Durban - Pensioners, already buckling under the pressure of food and fuel increases, may be one of the hardest affected by the National Energy Regulator of South Africa's decision to grant Eskom an above-inflation increase for electricity, a non-government agency has said.
Last week Nersa announced that they had granted Eskom a 9.41 per cent increase for 2019/2020; 8.10 per cent increase for 2020/2021 and 5.22 per cent increase for 2021/2022. Eskom had asked the energy regulator for a 15 per cent increase every year for the next three years.
Julie Smith, a researcher at Pietermaritzburg Economic Justice and Dignity Group said currently an average low-income household uses about 350kWh per month.
“In Pietermaritzburg currently 350kWh costs R529,34 on prepaid meters. A 13,8% increase in electricity tariffs will increase the cost of 350kWh from R529,34 to R602,38 per month. This is an increase of R73, 04. The old-age grant was increased by R80 or 4,7%, coming into effect on 1 April 2019 (from R1 700 to R1 780),” she said.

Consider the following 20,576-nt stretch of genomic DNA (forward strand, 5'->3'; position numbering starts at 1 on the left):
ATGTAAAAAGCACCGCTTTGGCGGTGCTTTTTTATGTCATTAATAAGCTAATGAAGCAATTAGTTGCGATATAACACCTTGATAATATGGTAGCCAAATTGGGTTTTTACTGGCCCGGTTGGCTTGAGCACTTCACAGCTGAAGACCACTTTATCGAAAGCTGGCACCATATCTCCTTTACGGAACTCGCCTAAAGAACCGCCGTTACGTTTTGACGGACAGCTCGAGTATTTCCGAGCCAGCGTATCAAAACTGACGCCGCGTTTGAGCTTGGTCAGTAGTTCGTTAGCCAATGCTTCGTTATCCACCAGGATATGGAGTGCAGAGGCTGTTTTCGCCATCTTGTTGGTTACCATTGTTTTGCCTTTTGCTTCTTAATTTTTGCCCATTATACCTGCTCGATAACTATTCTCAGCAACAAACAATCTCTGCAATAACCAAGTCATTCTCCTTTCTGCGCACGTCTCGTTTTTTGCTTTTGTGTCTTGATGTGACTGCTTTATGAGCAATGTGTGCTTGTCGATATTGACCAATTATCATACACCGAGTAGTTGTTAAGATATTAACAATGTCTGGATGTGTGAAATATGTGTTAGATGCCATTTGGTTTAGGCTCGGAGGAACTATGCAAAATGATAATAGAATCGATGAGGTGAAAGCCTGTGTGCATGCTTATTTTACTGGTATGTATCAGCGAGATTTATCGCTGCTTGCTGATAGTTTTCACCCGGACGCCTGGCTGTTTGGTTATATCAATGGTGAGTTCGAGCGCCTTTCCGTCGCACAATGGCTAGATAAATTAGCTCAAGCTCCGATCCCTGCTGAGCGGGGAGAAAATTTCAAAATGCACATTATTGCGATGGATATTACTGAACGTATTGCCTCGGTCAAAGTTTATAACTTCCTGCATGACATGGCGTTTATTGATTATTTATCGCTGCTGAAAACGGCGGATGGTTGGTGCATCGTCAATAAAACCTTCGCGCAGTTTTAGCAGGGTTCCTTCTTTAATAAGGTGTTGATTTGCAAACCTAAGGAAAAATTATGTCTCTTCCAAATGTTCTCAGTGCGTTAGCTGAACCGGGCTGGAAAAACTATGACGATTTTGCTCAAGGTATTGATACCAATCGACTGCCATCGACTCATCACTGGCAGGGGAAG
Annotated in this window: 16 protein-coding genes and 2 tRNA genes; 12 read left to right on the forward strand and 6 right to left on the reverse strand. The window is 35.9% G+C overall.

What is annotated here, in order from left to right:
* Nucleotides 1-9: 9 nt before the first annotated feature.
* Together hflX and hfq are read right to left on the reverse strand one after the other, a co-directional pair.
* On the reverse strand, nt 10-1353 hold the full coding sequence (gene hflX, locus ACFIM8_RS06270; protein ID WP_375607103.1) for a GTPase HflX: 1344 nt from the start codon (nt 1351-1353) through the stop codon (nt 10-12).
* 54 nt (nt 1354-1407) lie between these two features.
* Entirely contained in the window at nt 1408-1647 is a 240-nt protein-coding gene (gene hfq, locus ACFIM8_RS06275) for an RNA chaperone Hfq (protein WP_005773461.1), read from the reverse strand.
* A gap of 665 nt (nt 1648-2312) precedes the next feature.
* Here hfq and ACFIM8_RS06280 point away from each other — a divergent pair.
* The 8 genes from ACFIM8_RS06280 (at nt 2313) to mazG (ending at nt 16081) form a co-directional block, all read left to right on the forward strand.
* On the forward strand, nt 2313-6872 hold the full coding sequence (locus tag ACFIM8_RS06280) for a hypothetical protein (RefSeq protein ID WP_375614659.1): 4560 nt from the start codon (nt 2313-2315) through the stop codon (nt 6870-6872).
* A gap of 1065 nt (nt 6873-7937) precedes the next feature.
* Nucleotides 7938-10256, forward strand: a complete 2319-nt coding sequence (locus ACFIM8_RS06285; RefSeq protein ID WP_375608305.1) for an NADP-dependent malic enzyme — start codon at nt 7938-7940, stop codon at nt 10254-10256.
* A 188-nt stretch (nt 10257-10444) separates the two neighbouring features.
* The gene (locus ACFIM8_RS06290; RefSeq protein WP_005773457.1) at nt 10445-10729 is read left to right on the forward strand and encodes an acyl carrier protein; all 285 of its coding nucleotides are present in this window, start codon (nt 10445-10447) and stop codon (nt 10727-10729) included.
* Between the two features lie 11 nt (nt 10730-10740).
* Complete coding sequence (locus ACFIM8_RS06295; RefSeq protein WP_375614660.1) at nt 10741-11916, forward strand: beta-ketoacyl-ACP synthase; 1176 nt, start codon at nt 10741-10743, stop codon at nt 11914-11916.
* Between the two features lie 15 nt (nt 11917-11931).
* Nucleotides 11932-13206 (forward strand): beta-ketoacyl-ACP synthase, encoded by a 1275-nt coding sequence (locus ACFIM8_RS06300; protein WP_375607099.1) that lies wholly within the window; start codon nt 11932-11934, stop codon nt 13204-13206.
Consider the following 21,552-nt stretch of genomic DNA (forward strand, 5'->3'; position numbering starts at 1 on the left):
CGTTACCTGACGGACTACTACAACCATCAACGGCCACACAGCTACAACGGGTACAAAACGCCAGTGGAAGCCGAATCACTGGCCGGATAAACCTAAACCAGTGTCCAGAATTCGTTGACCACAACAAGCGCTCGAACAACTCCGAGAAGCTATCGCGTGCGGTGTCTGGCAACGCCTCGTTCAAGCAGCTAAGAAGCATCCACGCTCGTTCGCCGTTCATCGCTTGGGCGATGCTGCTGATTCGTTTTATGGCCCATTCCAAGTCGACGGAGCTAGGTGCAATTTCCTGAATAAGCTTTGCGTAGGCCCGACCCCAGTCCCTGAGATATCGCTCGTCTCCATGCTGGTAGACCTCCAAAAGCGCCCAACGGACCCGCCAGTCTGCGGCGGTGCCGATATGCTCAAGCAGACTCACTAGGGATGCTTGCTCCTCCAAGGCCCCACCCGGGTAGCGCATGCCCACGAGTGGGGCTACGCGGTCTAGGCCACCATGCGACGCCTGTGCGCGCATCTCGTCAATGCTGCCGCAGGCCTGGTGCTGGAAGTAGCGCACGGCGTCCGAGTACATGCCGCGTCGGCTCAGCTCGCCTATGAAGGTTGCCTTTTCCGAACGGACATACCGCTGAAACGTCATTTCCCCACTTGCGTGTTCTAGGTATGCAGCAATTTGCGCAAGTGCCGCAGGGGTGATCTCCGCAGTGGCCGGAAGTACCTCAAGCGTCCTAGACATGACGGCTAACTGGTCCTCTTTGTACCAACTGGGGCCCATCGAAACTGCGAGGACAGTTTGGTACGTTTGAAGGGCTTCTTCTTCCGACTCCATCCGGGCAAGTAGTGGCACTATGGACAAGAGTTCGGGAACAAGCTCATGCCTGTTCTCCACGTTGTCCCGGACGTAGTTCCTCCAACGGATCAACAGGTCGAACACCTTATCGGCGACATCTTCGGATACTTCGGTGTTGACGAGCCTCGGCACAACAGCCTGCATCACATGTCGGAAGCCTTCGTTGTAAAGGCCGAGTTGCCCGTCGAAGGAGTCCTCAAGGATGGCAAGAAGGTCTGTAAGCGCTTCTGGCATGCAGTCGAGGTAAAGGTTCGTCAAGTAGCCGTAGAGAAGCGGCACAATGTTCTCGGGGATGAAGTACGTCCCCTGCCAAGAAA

Smith said that besides the 13.8 per cent, municipalities would add on their own charges to cover the costs of them providing electricity to the public.
The additional municipal charges would wipe out the little money left from the increase. Smith said this also did not factor in the cost of rising electricity prices would have on food and transport costs which will hit the poor the hardest and that the situation for the elderly was going to be worse than last year.
“Pensioners have been advocating for a substantial increase in the old-age grant because the old-age grant is set at a poverty level. This year's increase of R80 is even lower than the R100 granted last year, yet the cost of goods and services continue to increase and the jobs crisis has not improved,” Smith said. She said that households depending on pensions would find themselves in harder positions," she said.